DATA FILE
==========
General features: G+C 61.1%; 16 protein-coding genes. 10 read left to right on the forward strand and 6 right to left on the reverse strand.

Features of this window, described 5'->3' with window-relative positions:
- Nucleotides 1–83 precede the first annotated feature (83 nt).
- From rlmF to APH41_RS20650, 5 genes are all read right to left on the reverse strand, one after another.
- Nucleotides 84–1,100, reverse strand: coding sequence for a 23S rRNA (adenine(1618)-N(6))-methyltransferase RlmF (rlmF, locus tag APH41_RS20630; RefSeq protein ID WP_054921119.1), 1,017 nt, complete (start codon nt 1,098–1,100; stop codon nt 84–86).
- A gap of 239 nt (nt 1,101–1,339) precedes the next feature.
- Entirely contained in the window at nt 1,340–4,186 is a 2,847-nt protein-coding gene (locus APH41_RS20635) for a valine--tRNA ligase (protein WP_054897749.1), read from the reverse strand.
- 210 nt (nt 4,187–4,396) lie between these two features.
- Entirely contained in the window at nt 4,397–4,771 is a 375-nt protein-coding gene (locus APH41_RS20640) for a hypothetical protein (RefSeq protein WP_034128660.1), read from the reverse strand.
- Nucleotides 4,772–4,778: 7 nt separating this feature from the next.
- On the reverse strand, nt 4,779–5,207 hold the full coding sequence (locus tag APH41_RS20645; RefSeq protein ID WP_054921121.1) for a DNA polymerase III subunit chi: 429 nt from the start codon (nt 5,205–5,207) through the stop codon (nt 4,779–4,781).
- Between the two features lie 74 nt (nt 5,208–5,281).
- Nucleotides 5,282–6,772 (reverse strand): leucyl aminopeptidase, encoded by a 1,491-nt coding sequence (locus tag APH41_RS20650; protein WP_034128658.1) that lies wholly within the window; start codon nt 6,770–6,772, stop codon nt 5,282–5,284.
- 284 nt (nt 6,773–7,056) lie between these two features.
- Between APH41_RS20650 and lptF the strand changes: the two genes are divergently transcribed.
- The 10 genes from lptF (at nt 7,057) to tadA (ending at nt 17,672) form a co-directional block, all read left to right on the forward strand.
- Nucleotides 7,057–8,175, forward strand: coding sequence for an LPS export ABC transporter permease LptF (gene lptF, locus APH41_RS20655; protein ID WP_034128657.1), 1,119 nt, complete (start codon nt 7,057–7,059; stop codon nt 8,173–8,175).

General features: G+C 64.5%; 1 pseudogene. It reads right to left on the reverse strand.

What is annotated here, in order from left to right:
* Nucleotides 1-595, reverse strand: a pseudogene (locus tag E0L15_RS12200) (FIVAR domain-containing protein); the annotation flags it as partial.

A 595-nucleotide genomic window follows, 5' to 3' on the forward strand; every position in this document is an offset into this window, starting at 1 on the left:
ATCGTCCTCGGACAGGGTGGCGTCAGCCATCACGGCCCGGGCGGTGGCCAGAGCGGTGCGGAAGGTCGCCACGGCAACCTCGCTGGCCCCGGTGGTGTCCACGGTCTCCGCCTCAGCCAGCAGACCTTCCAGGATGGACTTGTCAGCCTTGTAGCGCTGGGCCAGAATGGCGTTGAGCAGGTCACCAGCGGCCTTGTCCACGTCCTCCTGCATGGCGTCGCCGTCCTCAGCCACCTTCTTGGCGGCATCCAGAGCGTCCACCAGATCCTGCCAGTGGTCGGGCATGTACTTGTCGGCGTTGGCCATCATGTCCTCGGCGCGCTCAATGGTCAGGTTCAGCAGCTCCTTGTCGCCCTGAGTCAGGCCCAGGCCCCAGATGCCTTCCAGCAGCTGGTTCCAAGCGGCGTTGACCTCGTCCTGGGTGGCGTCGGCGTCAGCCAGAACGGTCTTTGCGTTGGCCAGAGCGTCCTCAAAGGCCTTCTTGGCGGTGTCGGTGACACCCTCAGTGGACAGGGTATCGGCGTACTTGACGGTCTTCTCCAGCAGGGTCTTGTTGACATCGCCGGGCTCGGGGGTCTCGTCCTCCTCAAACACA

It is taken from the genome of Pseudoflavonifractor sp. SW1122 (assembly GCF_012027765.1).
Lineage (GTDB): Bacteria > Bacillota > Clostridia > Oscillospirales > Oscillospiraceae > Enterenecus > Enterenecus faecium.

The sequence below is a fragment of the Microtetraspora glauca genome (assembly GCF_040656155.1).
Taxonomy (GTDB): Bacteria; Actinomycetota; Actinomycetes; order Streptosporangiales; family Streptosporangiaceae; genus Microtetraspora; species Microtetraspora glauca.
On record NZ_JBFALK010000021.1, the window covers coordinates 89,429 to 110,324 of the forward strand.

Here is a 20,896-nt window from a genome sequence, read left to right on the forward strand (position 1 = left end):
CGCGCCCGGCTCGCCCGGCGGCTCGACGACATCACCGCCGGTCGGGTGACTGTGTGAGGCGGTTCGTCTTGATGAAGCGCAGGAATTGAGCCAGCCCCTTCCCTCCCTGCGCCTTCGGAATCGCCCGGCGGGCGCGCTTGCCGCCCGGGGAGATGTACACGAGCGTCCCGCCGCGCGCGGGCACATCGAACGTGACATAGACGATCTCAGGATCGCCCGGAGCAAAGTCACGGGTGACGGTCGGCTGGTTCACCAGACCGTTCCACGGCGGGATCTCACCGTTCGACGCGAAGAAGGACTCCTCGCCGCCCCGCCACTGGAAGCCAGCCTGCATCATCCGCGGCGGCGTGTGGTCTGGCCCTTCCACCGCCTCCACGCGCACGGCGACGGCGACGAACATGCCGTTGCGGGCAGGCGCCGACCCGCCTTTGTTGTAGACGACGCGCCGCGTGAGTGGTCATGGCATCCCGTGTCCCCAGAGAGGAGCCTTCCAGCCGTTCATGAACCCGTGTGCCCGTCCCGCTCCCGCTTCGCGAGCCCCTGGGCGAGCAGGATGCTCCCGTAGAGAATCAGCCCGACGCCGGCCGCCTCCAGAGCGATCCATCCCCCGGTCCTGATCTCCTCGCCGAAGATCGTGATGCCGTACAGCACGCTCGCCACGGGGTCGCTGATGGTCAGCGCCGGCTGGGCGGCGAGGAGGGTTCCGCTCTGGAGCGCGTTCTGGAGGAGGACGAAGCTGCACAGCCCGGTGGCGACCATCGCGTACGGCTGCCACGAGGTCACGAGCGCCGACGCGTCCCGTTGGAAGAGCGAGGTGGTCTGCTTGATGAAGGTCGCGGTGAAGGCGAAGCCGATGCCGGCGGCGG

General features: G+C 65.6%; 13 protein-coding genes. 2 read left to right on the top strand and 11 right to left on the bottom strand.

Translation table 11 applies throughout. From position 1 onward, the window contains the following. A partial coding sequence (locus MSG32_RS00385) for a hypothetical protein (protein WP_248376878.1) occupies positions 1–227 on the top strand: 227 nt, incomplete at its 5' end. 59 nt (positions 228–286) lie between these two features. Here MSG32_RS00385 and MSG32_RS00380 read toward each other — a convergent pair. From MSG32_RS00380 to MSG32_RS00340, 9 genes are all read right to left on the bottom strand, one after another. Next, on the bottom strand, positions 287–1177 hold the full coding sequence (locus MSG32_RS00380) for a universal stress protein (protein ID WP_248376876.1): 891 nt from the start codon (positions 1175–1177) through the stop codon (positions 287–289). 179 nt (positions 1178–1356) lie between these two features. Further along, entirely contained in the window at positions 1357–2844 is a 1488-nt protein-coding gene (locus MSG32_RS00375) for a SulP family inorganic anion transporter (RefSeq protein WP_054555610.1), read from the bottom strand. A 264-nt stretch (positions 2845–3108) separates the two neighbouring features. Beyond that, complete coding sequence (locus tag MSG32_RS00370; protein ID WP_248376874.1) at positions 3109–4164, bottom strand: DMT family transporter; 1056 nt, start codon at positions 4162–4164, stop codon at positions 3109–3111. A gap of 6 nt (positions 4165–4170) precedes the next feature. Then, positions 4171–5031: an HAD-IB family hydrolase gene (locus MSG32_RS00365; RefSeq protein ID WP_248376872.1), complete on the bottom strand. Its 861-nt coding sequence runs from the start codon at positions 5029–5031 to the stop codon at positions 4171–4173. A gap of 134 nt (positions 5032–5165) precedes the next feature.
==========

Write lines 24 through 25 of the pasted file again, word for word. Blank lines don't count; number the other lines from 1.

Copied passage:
Lineage (GTDB): Bacteria > Bacillota > Clostridia > Oscillospirales > Oscillospiraceae > Enterenecus > Enterenecus faecium.

The sequence below is a fragment of the Microtetraspora glauca genome (assembly GCF_040656155.1).